In this study, by applying R-mFA method, 12 variables (Ca2+, Mg2+, Na+, Cl, , , Si, Al, Fe, Mn, Ni, and Sr) combined to produce four factors explaining 83.52% of the variance of the original dataset. The remaining factors, explaining only 16.48% of the data variance, were ignored as “noise,” since they do not meet the Kaiser criterion [73]. The orthogonality of the factors was ensured by rotating them using the varimax raw method. The results of the R-mFA are presented in Table 4, where the factors are arranged in decreasing order of importance.

Table 4: Factor loadings for groundwater samples () of the Kızılgedik area collected during dry and wet seasons. Significant loadings (>0.700) are in bold and underlined (rotation method: varimax raw; extraction method: principal components).
4.4.1. Factor 1: WRI Involving Ca- and Si-Bearing Phases

Factor 1 explains 27.68% of the data variance and is mainly associated with the chemical parameters Ca2+, Si, and Sr (with loadings −0.854, −0.817, and −0.901, resp.) (Table 4). Sources of these chemical parameters may be attributed to naturally occurring WRI processes involving Ca- and Si-bearing phases (e.g., calcite and quartz), which are known to exist in the formations found at topographically higher recharge zones (e.g., Korum Mountain). Strong association of Sr with Factor 1 is probably related to its significant concentrations in carbonate rocks. Sr is well known for its association with carbonates such as limestones and dolomites [96], where it can readily substitute for Ca2+ and Mg2+ due to their similar electrochemical behavior. For instance, measured Sr concentrations in limestone samples (R4 and R5) range between 701 and 1192 ppm, whereas exotic blocks (R7 and R8) dispersed within the ophiolitic mélange display much lower values (i.e., 240 and 491 ppm) (Table 2).

4.4.2. Factor 2: WRI Involving Amorphous Oxyhydroxides and Clay Minerals

The chemical parameters Al, Fe, Mn, and Ni (with loadings 0.926, 0.909, 0.766, and 0.746, resp.) contribute most strongly to the Factor 2 that explains 25.64% of the data variance (Table 4). The high concentrations of these elements are likely due to WRI processes involving amorphous Fe/Mn oxyhydroxides and clay minerals found in the shallow aquifer system and soils. In such environments, autochthonous microorganisms mediate complex biogeochemical reactions using a number of electron acceptors to decompose organic material [97]. Site specific geochemical data (Table 2) confirm that Al, Fe, Mn, and Ni are abundant in the rock and topsoil samples, where total concentrations (in wt.%) may reach up to 7.41% (as Al2O3), 19.07% (as Fe2O3), 0.41% (as MnO), and 0.83% (as NiO), respectively. In natural groundwater (pH < 10), Ni2+ is preferentially adsorbed onto Fe(III) and Mn(IV) oxyhydroxides [98], which are possibly present as an amorphous phase or as coatings on grains in the aquifer. The close association between Fe, Mn, and Ni is a function of their similar atomic radius and high adsorption capacities of Fe/Mn oxyhydroxides [82]. Furthermore, Fe2+, Mn2+, and Ni2+ may take part in cation exchange processes between the aqueous phase and aquifer materials, considering the abundance of clay minerals in the study area (see Table 1).

4.4.3. Factor 3: WRI Involving Mg-Bearing Phases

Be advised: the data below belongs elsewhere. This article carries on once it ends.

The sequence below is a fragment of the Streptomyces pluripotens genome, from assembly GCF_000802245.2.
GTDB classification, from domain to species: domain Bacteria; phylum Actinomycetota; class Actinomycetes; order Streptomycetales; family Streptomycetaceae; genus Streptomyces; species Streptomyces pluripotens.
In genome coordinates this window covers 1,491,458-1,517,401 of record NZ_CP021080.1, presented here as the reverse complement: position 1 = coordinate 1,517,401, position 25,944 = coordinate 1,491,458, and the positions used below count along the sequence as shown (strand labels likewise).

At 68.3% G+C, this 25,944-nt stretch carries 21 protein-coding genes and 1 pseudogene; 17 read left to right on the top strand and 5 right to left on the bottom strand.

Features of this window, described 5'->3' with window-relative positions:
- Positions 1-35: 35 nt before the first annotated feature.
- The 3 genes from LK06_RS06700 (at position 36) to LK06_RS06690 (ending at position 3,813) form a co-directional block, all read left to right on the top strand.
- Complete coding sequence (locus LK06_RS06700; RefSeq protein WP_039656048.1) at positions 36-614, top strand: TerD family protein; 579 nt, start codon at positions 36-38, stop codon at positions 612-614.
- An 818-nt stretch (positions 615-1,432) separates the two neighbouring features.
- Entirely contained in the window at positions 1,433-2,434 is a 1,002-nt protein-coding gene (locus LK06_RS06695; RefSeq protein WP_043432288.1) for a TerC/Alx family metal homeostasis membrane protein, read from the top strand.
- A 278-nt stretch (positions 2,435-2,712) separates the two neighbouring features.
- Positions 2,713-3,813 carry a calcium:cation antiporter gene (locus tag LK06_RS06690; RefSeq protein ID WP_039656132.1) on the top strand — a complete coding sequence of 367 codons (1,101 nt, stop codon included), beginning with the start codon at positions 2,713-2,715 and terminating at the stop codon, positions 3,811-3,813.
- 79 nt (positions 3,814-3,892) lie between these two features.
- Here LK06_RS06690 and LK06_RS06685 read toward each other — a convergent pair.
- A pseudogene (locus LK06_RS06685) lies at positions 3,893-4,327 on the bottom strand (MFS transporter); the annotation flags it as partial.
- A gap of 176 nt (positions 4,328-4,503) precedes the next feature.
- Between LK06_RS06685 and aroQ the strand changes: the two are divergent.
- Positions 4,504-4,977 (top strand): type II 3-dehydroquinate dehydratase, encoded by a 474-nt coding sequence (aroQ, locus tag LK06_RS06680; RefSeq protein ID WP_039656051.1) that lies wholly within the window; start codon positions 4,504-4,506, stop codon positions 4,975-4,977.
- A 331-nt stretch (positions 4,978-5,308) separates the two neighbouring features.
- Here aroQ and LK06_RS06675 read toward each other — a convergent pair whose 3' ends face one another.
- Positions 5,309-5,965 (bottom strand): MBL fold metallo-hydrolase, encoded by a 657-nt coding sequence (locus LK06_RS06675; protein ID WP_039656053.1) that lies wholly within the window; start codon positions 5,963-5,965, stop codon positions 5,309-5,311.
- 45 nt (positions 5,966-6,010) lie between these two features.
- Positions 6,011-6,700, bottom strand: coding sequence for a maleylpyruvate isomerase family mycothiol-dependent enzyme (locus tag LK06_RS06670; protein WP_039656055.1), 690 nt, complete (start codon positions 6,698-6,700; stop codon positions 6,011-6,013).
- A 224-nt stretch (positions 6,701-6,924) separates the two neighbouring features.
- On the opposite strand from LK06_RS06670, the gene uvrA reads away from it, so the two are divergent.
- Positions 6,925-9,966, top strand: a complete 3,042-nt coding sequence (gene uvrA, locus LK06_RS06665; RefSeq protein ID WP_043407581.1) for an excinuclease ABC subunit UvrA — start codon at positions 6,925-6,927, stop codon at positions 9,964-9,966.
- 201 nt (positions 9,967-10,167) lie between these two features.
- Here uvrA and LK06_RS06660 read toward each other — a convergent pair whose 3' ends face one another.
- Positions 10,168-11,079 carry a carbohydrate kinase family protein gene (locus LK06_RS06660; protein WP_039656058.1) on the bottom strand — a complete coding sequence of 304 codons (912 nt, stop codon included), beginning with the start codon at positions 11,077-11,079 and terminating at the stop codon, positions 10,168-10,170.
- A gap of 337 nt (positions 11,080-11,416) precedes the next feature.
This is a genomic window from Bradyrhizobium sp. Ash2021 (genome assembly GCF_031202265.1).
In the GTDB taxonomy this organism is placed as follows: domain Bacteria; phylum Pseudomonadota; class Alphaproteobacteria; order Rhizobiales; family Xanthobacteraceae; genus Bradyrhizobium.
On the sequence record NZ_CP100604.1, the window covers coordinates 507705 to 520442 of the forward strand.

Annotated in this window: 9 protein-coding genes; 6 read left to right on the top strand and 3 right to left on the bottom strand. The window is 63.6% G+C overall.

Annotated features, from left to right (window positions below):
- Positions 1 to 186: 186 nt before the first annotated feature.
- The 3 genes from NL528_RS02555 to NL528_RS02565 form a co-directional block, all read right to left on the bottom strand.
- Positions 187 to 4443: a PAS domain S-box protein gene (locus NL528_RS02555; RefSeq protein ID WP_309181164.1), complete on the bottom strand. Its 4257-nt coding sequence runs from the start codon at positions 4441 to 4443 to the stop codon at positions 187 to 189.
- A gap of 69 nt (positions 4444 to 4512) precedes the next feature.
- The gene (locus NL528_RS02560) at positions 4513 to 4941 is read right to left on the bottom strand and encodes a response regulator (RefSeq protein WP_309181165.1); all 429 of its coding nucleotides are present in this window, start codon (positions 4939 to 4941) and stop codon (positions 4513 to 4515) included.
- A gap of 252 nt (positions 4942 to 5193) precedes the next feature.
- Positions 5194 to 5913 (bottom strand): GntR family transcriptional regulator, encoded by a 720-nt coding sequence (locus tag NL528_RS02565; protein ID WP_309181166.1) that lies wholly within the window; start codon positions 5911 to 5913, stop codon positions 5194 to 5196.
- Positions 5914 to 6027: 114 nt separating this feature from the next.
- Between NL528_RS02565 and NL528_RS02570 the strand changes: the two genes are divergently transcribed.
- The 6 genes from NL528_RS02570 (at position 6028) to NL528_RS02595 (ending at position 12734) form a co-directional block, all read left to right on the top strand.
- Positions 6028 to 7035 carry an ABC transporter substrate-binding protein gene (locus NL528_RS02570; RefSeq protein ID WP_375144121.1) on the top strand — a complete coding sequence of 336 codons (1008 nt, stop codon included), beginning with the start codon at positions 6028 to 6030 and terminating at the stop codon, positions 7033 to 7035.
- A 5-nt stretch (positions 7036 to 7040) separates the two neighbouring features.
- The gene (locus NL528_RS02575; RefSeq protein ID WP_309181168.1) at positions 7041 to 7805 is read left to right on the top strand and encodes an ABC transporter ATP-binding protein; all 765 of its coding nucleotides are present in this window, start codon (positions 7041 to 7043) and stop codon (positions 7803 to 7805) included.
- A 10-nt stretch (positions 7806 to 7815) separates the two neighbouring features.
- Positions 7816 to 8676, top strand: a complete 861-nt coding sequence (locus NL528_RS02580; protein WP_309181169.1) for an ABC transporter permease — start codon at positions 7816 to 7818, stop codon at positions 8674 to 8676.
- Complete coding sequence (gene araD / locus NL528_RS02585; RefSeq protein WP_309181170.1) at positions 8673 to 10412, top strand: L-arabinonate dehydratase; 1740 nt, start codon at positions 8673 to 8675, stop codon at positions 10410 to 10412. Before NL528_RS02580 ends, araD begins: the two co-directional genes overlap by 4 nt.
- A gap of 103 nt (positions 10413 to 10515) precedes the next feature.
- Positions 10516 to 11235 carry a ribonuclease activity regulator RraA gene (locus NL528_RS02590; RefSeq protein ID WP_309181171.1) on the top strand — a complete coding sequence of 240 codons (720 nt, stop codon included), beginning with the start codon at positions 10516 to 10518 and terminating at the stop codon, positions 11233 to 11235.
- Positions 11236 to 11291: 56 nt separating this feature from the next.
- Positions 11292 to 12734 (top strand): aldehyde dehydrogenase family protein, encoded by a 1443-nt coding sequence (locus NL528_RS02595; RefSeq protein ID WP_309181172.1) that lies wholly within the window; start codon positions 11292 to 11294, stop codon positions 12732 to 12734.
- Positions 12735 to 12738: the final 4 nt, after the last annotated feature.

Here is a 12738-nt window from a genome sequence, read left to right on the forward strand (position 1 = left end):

Factor 3, explaining 18.84% of the data variance, displays significant positive loadings (0.913 and 0.853, resp.) on chemical parameters Mg2+ and (Table 4). This indicates that the mineralization of groundwater in this area probably occurs through the WRI processes involving Mg-bearing silicates such as serpentine polymorphs (e.g., lizardite, antigorite, and chrysotile), olivine, diopside, and phlogopite and solubility of carbonate minerals (e.g., dolomite). Although the fractured rock aquifer is almost entirely composed of Mg-silicates, no association between Mg and Si was evident from the R-mFA results (Table 4). This lack of association might be explained by the weathering reactions involving serpentine polymorphs, during which either Mg2+ ion is preferentially removed with respect to Si4+ ion or a secondary Si-bearing phase (e.g., quartz or amorphous silica) is precipitated.

4.4.4. Factor 4: Atmospheric and Anthropogenic Inputs

Factor 4, explaining 11.36% of the data variance, exhibits significant positive association with Na+, Cl, and (with loadings 0.740, 0.714, and 0.873, resp.), which are all known to be closely related to dry/wet atmospheric deposition and anthropogenic inputs. In the study site, the substantial amount of these chemical constituents may be derived from the domestic waste (sewage) percolation through cesspits, especially during dry season. However, during wet season, when population is insignificant, dry/wet atmospheric deposition is another process to contribute these constituents to the underlying fractured rock aquifer. In the study area, nitrate concentrations are not well correlated with distance to cesspits. This is depicted in Figure 7, which shows the scatter plot of cesspit factor (Euclidean distance from groundwater sampling site to the nearest pit) versus nitrate concentrations. Aquifer flow is dominated by fractures rather than typical porous media flow meaning that distance may not be good measure. In addition, nitrate will undergo denitrification under aerobic conditions such as those found in the local groundwater (Table 3), making nitrate nonconservative. Thus, direct correlation between nitrate and chloride is not expected unless they have a common source. In fact, nitrate and chloride are not strongly correlated ( for dry season and for wet season) which is consistent with nonconservative nitrate from cesspits and conservative chloride from the dry/wet atmospheric deposition.